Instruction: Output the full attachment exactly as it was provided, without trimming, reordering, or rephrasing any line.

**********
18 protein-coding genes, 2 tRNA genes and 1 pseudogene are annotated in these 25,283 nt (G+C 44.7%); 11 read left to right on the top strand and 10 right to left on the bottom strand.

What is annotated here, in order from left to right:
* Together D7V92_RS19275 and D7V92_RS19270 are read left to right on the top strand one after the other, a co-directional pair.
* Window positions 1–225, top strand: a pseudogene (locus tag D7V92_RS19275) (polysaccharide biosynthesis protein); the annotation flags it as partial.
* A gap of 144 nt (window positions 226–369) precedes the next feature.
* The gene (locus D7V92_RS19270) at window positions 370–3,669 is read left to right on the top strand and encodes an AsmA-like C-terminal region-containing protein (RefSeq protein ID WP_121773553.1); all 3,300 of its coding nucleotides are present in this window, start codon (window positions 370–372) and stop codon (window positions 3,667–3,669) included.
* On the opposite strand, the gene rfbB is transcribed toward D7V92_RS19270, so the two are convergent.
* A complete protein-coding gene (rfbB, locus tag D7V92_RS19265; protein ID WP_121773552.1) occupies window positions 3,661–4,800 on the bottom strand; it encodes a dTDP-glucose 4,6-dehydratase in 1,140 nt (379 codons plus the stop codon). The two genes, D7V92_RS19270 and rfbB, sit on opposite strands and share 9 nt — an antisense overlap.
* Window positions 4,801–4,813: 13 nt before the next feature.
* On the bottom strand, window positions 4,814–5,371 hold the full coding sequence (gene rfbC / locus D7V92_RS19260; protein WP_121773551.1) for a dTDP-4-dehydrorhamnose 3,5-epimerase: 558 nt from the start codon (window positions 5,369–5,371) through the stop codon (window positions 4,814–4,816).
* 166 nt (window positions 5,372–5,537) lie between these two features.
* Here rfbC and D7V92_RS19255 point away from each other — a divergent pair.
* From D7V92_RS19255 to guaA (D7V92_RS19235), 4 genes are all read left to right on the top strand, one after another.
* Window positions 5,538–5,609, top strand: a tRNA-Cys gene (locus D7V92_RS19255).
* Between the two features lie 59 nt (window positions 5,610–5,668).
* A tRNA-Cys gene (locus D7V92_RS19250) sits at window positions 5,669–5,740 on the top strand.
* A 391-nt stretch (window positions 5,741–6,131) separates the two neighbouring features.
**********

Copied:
18 protein-coding genes, 2 tRNA genes and 1 pseudogene are annotated in these 25,283 nt (G+C 44.7%); 11 read left to right on the top strand and 10 right to left on the bottom strand.

What is annotated here, in order from left to right:
* Together D7V92_RS19275 and D7V92_RS19270 are read left to right on the top strand one after the other, a co-directional pair.
* Window positions 1–225, top strand: a pseudogene (locus tag D7V92_RS19275) (polysaccharide biosynthesis protein); the annotation flags it as partial.
* A gap of 144 nt (window positions 226–369) precedes the next feature.
* The gene (locus D7V92_RS19270) at window positions 370–3,669 is read left to right on the top strand and encodes an AsmA-like C-terminal region-containing protein (RefSeq protein ID WP_121773553.1); all 3,300 of its coding nucleotides are present in this window, start codon (window positions 370–372) and stop codon (window positions 3,667–3,669) included.
* On the opposite strand, the gene rfbB is transcribed toward D7V92_RS19270, so the two are convergent.
* A complete protein-coding gene (rfbB, locus tag D7V92_RS19265; protein ID WP_121773552.1) occupies window positions 3,661–4,800 on the bottom strand; it encodes a dTDP-glucose 4,6-dehydratase in 1,140 nt (379 codons plus the stop codon). The two genes, D7V92_RS19270 and rfbB, sit on opposite strands and share 9 nt — an antisense overlap.
* Window positions 4,801–4,813: 13 nt before the next feature.
* On the bottom strand, window positions 4,814–5,371 hold the full coding sequence (gene rfbC / locus D7V92_RS19260; protein WP_121773551.1) for a dTDP-4-dehydrorhamnose 3,5-epimerase: 558 nt from the start codon (window positions 5,369–5,371) through the stop codon (window positions 4,814–4,816).
* 166 nt (window positions 5,372–5,537) lie between these two features.
* Here rfbC and D7V92_RS19255 point away from each other — a divergent pair.
* From D7V92_RS19255 to guaA (D7V92_RS19235), 4 genes are all read left to right on the top strand, one after another.
* Window positions 5,538–5,609, top strand: a tRNA-Cys gene (locus D7V92_RS19255).
* Between the two features lie 59 nt (window positions 5,610–5,668).
* A tRNA-Cys gene (locus D7V92_RS19250) sits at window positions 5,669–5,740 on the top strand.
* A 391-nt stretch (window positions 5,741–6,131) separates the two neighbouring features.